Salman Rushdie pull out: A stain on India?

File picture taken on 19 February 1999 Indian Muslims burn an effigy of Indian-born British author Salman Rushdie. Mr Rushdie sparked anger in the Muslim world with his book The Satanic Verses

Two years ago, Salman Rushdie said he was worried about a rising "culture of complaint" in India.

Speaking at a media conclave in Delhi, he referred to the case of the late artist MF Husain. Bigots had vandalised the painter's works, threatened him and literally drove him out of India. He lived in exile in Qatar and died in London last year.

"This is the proud face of a philistine India," the author had said.

"There is nothing wrong in not liking his art. You can easily opt out. A painting is a finite space of art. If it offends, don't enter that space. The best way to avoid getting offended is to shut a book… The worst thing is that artists are soft targets… We don't have armies protecting us."

Salman Rushdie, who lived in hiding under police protection for many years after the fatwa issued in 1989 against him by Iran's Ayatollah Khomeini, may have been prescient.

He has now pulled out from the lJaipur Literary Festival, Asia's largest, after intelligence sources informed him that paid assassins might try to kill him. Sensibly, he decided to stay at home.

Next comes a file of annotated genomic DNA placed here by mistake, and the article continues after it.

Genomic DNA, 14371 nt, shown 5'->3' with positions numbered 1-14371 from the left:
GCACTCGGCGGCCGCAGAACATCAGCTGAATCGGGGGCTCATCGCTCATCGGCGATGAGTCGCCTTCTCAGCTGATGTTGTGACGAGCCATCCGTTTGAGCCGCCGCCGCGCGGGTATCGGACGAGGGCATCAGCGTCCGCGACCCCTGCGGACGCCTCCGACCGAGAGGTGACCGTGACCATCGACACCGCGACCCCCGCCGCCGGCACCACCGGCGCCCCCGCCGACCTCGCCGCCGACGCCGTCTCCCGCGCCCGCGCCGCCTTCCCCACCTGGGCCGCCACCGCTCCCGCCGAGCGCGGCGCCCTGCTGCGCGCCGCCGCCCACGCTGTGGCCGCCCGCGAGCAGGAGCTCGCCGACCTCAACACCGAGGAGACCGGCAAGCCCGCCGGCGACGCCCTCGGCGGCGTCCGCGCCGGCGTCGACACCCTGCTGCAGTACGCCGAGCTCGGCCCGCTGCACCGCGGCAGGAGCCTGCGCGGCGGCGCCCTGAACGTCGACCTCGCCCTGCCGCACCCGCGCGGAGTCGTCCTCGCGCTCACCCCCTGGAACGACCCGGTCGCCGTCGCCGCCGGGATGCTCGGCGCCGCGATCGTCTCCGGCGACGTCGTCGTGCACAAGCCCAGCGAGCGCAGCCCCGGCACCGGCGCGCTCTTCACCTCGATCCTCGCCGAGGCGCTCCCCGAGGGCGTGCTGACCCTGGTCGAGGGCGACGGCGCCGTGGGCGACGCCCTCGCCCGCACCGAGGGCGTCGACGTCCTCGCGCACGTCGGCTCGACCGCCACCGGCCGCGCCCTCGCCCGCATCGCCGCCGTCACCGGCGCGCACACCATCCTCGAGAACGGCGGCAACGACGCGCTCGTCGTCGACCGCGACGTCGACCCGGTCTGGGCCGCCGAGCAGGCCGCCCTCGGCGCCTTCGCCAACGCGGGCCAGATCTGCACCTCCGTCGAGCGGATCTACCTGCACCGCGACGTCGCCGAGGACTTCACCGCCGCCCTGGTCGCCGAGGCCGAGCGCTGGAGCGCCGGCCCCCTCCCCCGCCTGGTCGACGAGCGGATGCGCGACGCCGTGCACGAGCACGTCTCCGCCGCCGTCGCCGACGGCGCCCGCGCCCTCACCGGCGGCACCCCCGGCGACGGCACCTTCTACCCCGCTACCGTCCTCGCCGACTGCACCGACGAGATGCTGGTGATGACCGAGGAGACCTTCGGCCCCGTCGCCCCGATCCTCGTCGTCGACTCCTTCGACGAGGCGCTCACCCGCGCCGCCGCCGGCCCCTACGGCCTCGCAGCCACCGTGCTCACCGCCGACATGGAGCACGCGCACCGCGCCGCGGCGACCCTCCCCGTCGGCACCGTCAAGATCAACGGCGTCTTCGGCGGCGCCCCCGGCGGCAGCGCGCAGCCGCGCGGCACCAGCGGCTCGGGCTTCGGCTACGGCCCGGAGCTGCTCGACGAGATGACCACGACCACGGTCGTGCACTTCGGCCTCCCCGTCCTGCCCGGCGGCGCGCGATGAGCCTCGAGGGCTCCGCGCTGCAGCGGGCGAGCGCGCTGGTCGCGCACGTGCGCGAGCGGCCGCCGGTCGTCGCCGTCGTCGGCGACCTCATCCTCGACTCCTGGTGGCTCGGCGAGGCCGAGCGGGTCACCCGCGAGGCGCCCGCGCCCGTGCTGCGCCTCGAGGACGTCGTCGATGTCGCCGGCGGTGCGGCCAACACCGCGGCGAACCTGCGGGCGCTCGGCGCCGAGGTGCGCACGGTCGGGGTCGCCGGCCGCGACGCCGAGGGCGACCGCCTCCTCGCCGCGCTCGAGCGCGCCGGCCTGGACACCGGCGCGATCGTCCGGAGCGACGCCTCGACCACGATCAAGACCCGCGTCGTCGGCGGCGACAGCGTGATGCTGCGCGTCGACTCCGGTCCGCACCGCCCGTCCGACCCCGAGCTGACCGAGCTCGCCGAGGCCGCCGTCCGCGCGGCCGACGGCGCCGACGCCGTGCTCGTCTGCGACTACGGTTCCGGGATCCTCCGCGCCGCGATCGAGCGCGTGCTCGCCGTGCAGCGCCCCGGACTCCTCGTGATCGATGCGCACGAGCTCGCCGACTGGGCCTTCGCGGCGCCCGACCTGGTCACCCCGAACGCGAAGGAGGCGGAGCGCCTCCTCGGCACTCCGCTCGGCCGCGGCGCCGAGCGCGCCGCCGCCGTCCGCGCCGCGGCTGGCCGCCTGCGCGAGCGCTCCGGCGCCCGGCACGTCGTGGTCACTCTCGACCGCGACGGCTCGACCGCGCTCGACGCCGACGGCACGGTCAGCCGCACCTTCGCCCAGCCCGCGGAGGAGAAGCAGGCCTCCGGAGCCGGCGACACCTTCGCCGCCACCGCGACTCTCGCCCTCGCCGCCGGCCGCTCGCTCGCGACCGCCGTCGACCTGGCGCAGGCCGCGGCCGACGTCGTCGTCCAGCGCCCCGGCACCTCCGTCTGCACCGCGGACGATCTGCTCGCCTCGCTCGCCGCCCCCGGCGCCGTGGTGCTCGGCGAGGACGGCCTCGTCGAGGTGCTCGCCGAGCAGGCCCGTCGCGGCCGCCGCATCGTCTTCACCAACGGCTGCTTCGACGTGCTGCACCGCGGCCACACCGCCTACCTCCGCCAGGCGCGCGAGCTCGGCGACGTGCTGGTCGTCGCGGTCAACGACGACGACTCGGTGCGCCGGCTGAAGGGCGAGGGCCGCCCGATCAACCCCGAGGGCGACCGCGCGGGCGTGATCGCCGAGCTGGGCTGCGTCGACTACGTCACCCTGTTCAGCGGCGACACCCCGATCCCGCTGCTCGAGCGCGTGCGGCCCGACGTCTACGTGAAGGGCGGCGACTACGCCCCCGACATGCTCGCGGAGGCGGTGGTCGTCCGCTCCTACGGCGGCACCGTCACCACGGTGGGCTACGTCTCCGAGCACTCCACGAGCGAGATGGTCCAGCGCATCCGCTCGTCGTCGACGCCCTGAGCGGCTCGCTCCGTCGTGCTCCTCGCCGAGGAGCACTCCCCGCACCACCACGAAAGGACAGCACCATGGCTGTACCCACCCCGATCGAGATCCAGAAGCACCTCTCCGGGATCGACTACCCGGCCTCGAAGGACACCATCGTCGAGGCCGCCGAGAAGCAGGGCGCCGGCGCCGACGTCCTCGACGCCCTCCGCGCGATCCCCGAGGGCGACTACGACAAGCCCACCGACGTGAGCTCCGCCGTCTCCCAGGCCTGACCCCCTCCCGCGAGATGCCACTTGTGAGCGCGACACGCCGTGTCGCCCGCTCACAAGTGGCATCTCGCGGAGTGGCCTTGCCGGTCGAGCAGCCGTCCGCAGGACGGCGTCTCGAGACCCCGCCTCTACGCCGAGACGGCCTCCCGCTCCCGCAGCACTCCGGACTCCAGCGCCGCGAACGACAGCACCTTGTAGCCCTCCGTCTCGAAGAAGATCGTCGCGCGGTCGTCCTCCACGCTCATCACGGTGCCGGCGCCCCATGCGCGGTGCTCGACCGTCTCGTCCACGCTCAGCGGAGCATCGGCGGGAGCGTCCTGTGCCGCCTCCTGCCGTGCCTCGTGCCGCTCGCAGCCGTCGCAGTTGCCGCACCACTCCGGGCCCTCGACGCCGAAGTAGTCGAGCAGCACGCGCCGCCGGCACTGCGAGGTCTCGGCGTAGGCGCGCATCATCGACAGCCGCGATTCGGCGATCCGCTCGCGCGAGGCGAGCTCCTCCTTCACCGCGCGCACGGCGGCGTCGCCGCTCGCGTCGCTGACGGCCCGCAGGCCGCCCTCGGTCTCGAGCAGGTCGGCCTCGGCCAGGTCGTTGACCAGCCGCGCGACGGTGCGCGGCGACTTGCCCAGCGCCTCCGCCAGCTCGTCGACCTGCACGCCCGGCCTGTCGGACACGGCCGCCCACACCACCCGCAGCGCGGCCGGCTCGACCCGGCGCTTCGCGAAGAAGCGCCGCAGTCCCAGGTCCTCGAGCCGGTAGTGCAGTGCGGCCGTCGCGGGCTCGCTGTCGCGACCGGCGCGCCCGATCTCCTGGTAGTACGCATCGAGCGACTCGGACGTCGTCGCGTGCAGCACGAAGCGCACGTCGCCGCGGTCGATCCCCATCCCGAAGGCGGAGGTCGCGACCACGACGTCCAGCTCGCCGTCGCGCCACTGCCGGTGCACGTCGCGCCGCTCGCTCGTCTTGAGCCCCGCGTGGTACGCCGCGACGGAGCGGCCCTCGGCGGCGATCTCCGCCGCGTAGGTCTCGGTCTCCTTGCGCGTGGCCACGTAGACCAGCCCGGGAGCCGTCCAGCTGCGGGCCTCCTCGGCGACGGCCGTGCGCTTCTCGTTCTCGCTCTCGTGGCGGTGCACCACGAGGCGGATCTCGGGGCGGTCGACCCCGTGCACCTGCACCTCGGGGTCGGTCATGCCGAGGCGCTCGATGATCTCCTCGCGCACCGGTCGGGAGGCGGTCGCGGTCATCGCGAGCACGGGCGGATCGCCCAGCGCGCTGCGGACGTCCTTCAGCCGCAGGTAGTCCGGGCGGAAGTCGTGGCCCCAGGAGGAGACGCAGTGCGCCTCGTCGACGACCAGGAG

Author Hari Kunzru tweeted that his absence from the festival is "a stain on India's international reputation".

To be sure, this time the threats to Salman Rushdie by Muslim groups may have arisen from petty political compulsions.

But none of India's main political parties, including the ruling Congress party, spoke out against clerics and fringe groups. Critics say they fear offending Muslim voters that they are all trying to woo in crucial state elections in Uttar Pradesh next month.

The failure of the state to secure Salman Rushdie's protection, many believe, is a shameful indictment of India's politicians and their opportunistic politics of least resistance.

It also raises some fundamental questions: Is an increasingly prosperous India becoming more intolerant? Or have religious groups and politicians, in pandering to religions and identities, failed to move with the times? I fear that the answers to both are partly in the affirmative.

India is a grimy example of how bad politics hurts freedom of speech. Whether Salman Rushdie's staying away from Jaipur will fetch Muslim votes for parties is not clear. But what is clear that it sets a dreadful precedent for its artists who are deemed by religious groups to be producing "blasphemous" material.